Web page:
She called back with a location and we raced upstairs, repacked our bags, ran downstairs to pay our bill and jumped in a passing taxi. It dropped us off at a sad looking pub, obviously mobbed every night, but there is nothing worse that seeing a night club or bar first thing in the morning. We sat on a wet bench and started worrying if we’d got the wrong place when I man walked up to us and asked our names. YAY! It was the captain! He led us round the corner to the boat (which was one of at least 15 identical boats – we’d never have found it) and we went below deck and found our room and dumped our bags. We got changed (we were still in the same clothes we travelled in) and went above deck to find our fellow gulet companions who we’d be spending the next week with.

Aphrodite’s Bay, near Marmaris

An hour or so later we set off from Marmaris harbour and the clouds burned away and we were left with the most brilliant sunny day. Before leaving we’d been visited by a rep who had mentioned various tours and trips we could go on when we got to different locations. Day one’s trip was to a natural mud bath which we didn’t bother with. We were so tired and worn out that we just wanted to stay on the boat and relax. Funnily enough, later that afternoon while lying on the sunbeds at the back of the boat we saw a small boat approaching. Two women climbed up the steps to our boat and it turned out that the same thing happened to them! They had got lost and had missed the boat (literally) and had managed to get someone to track down the boat in a bay and sailed out to drop them off!

The boat was a good size for what it was, the rooms below deck were rather small, basically a tiny amount of floor space and a bed, but they did all have en suites. We were so lucky – particularly as we had last choice almost – to get a room at the back of the boat with a window that was at bed height. When you opened it up it was on the curve of the hull and we had the crystal water about a foot beneath us. This gave us a constant breeze to keep us cool all through the night.

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Road trip to the South of France – Part 3: aftermath

The hotel

It was a gorgeous hotel with a little balcony over-looking the sea and across to Saint Tropez, and a cosy little French feel, although all the service expected of a Best Western. After the stress of getting ourselves packed and moved, we wandered into the gorgeous town and felt ourselves relaxing. On our wanders, we found L’Amiral,  a beautiful restaurant in the marina which was pretty pricey but we decided to treat ourselves and booked it for that evening. We wandered back to our hotel and went down to the pool and read our books.  Feeling suitably relaxed we got ready for dinner and walked back up to the marina. The meal was amazing! We had such a gorgeous meal, the service was brilliant and we truly relaxed and forgot all about our car nightmare.

The next morning we opened the curtains to torrential rain. The view across the water was nothing but grey and Saint Tropez had disappeared! We read in our room for a while and by lunchtime it had totally cleared up and was blazing sunshine again. We walked back into the town and found a nice restaurant for dinner that evening. Looking for somewhere to have lunch in the meantime, we went to Cafe Maxime for lunch and it was brilliant. My husband had a burger and I had a chicken burger – the best I’ve ever eaten!! That evening we wandered back and walked through the beautiful cobbled streets in Sainte-Maxime and stopped off for a lovely Italian meal.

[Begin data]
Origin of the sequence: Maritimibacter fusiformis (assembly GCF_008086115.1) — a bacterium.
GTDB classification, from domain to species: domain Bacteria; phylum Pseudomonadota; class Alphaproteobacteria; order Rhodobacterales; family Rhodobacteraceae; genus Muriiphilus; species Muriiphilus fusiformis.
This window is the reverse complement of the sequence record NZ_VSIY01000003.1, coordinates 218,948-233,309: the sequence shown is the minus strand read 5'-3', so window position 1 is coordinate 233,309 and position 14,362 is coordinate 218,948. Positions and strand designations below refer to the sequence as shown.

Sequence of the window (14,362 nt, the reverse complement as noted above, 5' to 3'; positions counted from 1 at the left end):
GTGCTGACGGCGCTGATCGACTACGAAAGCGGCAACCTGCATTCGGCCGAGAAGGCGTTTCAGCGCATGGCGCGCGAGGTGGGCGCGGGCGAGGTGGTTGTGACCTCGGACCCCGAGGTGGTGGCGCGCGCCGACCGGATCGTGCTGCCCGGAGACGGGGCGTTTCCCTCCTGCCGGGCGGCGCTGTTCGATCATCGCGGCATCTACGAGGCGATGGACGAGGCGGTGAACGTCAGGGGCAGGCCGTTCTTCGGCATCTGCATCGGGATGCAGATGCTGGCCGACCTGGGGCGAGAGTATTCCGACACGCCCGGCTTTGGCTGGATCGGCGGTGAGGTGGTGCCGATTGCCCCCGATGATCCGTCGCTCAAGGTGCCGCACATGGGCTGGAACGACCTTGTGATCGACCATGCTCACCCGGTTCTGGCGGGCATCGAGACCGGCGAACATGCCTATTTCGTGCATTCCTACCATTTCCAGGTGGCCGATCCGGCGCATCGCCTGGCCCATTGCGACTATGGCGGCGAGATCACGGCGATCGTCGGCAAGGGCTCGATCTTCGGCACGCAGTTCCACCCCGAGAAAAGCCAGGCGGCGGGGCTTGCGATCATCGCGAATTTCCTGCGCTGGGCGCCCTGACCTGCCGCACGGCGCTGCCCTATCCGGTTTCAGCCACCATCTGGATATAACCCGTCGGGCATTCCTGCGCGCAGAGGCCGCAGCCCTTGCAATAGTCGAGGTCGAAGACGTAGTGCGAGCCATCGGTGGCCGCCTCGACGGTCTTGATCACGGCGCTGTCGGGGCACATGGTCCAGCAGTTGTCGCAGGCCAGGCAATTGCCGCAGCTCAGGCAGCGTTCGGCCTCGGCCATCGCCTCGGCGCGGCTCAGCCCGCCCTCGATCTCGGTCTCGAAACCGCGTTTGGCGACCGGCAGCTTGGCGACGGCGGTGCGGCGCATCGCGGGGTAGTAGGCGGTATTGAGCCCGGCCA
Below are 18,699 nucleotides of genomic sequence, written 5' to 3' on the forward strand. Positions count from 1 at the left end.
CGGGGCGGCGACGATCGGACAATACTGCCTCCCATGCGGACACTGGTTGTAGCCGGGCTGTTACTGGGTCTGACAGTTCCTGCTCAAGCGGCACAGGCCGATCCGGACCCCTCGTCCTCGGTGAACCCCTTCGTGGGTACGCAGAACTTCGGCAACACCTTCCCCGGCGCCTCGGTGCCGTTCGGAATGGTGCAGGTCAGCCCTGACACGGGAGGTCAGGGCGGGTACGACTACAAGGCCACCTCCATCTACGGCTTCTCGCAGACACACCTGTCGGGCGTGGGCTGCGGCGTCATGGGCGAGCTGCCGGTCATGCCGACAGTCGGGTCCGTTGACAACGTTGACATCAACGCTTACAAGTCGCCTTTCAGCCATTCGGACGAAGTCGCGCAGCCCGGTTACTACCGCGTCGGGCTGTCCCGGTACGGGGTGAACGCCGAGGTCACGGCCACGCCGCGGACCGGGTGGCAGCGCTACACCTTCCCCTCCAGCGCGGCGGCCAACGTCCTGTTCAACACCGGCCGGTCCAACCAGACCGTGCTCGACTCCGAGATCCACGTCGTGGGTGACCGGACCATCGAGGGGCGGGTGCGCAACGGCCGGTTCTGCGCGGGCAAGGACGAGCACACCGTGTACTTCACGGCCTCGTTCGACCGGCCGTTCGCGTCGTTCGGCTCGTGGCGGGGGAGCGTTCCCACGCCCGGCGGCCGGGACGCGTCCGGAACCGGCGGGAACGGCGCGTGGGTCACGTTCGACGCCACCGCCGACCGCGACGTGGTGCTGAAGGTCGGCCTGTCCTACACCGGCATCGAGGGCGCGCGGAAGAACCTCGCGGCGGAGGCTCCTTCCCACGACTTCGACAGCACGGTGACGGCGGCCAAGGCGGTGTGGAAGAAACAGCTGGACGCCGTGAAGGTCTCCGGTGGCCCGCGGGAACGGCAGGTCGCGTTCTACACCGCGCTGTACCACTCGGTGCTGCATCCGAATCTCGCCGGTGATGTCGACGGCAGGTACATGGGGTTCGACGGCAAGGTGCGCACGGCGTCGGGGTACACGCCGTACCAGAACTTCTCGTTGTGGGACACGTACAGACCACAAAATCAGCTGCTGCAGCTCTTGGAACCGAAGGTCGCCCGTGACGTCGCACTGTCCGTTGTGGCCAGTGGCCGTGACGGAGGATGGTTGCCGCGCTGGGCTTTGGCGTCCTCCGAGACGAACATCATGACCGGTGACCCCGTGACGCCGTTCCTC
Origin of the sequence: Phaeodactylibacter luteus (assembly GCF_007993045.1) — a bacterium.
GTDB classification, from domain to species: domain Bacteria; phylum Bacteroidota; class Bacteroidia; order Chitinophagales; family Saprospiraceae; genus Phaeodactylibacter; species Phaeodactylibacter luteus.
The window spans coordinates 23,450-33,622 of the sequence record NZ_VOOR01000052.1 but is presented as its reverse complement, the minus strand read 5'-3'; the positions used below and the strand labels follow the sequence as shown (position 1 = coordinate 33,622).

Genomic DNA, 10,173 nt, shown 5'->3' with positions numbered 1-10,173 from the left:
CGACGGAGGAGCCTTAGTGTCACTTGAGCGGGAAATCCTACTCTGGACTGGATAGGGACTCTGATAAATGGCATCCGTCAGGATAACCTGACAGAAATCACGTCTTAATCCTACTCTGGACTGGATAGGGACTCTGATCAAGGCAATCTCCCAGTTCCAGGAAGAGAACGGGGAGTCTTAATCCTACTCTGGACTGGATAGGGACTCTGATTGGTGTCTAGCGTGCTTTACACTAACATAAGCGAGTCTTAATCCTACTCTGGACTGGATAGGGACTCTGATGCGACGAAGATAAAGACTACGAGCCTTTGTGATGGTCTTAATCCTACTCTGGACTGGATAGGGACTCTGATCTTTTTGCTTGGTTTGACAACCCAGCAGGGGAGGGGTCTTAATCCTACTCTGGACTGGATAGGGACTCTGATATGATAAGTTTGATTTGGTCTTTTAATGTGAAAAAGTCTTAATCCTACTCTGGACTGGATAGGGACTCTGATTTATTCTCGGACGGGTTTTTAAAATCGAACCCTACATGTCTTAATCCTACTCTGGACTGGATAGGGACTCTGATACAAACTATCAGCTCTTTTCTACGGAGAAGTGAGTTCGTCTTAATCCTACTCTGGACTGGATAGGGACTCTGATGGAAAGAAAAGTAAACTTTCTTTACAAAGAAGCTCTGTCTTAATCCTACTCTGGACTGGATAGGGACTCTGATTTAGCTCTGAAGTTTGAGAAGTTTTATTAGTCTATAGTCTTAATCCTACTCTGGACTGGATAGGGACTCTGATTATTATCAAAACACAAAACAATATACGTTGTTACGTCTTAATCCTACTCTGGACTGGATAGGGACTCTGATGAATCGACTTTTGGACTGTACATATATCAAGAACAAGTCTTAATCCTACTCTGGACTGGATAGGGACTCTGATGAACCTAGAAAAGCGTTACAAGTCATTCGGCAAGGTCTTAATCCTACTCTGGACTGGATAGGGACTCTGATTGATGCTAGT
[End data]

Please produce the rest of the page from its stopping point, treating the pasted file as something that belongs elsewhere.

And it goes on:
Where is our car?!

Monday morning we woke up and we got straight on the phone to our insurance company and asked them to call the garage and make sure they looked at our car first thing. We had worked out that if we left by Monday lunchtime at the latest and drove all through the day and night, we might just make it home in time for work on the Tuesday. Nothing. We kept checking and by lunchtime it was clear they hadn’t looked at the car let alone fixed it. We spoke to our insurance company who then decided that they would buy us both flights from Nice back to Birmingham International that evening, and they would pay for one of us to return another time to collect the car and drive it home. It wasn’t ideal but they were so good and covered the flights as well as the hotel and taxis. The taxi to Nice airport on its own was 200 Euros!

So once again we packed up (which was slightly trickier now that we had all our luggage from the car to pack into two bags for the plane!) and we were waiting for our taxi at 4:30pm when we received a call from the insurance company. The garage had finally looked at our car and the quote to fix it was 3,900 Euros!! More than the car is worth! They said the diesel particulate filter needed replacing which is incredibly expensive. Not knowing what else we could do, we went ahead with the flight and considered our options once more.

  1. We pay the money, get the car fixed and then fly back and drive it 1,000 miles home
  2. We just leave the car and have it scrapped in France as the repairs are more than the car is worth
  3. We try and get the car home some way and get it looked at / fixed in the UK instead.

Home at last